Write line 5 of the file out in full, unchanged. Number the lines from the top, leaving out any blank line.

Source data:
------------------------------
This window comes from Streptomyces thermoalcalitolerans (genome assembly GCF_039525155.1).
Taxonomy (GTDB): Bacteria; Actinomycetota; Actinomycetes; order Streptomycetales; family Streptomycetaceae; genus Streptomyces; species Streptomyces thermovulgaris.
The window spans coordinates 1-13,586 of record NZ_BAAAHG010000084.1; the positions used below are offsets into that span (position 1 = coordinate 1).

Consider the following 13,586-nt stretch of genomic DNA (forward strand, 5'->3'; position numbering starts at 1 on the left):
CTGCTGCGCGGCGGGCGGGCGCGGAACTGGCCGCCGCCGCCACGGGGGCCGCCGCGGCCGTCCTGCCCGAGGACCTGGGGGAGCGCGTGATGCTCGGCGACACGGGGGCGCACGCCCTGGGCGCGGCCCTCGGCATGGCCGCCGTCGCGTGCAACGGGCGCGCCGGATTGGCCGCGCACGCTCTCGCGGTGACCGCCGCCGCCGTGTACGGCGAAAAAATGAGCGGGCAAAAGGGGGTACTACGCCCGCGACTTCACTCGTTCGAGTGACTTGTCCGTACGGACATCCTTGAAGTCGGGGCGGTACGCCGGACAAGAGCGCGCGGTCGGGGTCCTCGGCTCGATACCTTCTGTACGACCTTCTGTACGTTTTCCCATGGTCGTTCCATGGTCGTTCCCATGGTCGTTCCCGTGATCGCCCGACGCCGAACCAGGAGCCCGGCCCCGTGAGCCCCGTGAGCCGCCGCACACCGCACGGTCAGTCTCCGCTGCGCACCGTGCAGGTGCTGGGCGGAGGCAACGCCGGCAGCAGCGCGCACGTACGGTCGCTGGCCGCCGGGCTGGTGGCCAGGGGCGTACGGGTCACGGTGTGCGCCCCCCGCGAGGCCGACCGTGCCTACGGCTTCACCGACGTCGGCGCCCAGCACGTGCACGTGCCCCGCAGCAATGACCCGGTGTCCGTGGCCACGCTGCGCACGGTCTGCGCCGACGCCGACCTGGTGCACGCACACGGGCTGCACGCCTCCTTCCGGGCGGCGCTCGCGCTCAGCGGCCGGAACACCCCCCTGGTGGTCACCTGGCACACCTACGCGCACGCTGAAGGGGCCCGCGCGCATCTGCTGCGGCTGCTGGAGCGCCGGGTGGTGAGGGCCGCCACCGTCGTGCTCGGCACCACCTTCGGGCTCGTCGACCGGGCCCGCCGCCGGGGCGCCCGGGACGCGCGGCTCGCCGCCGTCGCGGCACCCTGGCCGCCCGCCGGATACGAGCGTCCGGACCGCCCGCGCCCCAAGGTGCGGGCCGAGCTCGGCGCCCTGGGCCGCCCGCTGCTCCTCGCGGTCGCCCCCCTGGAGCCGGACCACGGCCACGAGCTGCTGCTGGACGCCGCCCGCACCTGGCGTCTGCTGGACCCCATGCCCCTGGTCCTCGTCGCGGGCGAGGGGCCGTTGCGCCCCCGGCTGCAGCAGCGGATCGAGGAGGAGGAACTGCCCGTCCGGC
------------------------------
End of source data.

CTGCTGCGCGGCGGGCGGGCGCGGAACTGGCCGCCGCCGCCACGGGGGCCGCCGCGGCCGTCCTGCCCGAGGACCTGGGGGAGCGCGTGATGCTCGGCGACACGGGGGCGCACGCCCTGGGCGCGGCCCTCGGCATGGCCGCCGTCGCGTGCAACGGGCGCGCCGGATTGGCCGCGCACGCTCTCGCGGTGACCGCCGCCGCCGTGTACGGCGAAAAAATGAGCGGGCAAAAGGGGGTACTACGCCCGCGACTTCACTCGTTCGAGTGACTTGTCCGTACGGACATCCTTGAAGTCGGGGCGGTACGCCGGACAAGAGCGCGCGGTCGGGGTCCTCGGCTCGATACCTTCTGTACGACCTTCTGTACGTTTTCCCATGGTCGTTCCATGGTCGTTCCCATGGTCGTTCCCGTGATCGCCCGACGCCGAACCAGGAGCCCGGCCCCGTGAGCCCCGTGAGCCGCCGCACACCGCACGGTCAGTCTCCGCTGCGCACCGTGCAGGTGCTGGGCGGAGGCAACGCCGGCAGCAGCGCGCACGTACGGTCGCTGGCCGCCGGGCTGGTGGCCAGGGGCGTACGGGTCACGGTGTGCGCCCCCCGCGAGGCCGACCGTGCCTACGGCTTCACCGACGTCGGCGCCCAGCACGTGCACGTGCCCCGCAGCAATGACCCGGTGTCCGTGGCCACGCTGCGCACGGTCTGCGCCGACGCCGACCTGGTGCACGCACACGGGCTGCACGCCTCCTTCCGGGCGGCGCTCGCGCTCAGCGGCCGGAACACCCCCCTGGTGGTCACCTGGCACACCTACGCGCACGCTGAAGGGGCCCGCGCGCATCTGCTGCGGCTGCTGGAGCGCCGGGTGGTGAGGGCCGCCACCGTCGTGCTCGGCACCACCTTCGGGCTCGTCGACCGGGCCCGCCGCCGGGGCGCCCGGGACGCGCGGCTCGCCGCCGTCGCGGCACCCTGGCCGCCCGCCGGATACGAGCGTCCGGACCGCCCGCGCCCCAAGGTGCGGGCCGAGCTCGGCGCCCTGGGCCGCCCGCTGCTCCTCGCGGTCGCCCCCCTGGAGCCGGACCACGGCCACGAGCTGCTGCTGGACGCCGCCCGCACCTGGCGTCTGCTGGACCCCATGCCCCTGGTCCTCGTCGCGGGCGAGGGGCCGTTGCGCCCCCGGCTGCAGCAGCGGATCGAGGAGGAGGAACTGCCCGTCCGGC